On Tuesday, the Monetary Policy Committee (MPC) of the Central Bank of Nigeria voted to once again and for the fourth time this year increase interest rate (MPR) from 15.5 percent to 16.5 percent; the highest level since 2001. The MPC noted that the tightening will help restore investors’ confidence whilst battling the country’s inflation rate of 21.09 percent as of October 2022.
State of play
Interest rates and inflation rate are closely related and one explains the other. Inflation and interest rates usually move in a parallel direction; implying when one rises, so does the other, and when one falls, so does the other.
As inflation rises, it becomes more expensive to borrow money, because interest rates also rise; this then makes less money circulating in a country’s economy. And vice versa.
- Usually, an increase in the interest rate projectively encourages customers to increase savings, which in turn serves a contractionary monetary purpose. However, in Nigeria’s economy, any money saved loses its purchasing power as the fundamental causes of the current inflation rate are not being tackled head on.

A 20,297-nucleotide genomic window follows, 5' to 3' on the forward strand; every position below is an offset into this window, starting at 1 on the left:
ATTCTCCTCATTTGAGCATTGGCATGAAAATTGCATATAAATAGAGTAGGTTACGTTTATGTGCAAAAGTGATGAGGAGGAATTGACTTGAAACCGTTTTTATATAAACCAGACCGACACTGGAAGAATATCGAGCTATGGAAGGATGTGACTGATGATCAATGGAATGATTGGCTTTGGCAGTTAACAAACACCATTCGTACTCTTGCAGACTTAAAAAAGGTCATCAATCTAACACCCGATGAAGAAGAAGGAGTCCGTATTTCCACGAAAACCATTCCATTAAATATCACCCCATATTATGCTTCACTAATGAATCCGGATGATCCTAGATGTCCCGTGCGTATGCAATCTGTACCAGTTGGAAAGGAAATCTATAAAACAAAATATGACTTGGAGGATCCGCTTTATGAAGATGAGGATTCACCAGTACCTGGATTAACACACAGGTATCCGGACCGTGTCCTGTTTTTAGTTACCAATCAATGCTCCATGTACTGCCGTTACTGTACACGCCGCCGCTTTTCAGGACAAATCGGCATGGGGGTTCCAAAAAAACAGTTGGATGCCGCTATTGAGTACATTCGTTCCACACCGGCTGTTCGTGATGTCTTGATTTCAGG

- Ultimately, this means that as the inflation rate rises above the interest generated on savings, the customer loses money. Rise in inflation deteriorates a consumer’s purchasing power.
With inflation rates in several nations reaching multi-decade highs, many central banks have announced interest rate increases in 2022. Countries hope to encourage saving and slow consumption by increasing interest rates.
- The United States of America and United Kingdom, who both raised their interest rate in Q3 and Q4 of 2022, respectively, have their rates at 3 percent each.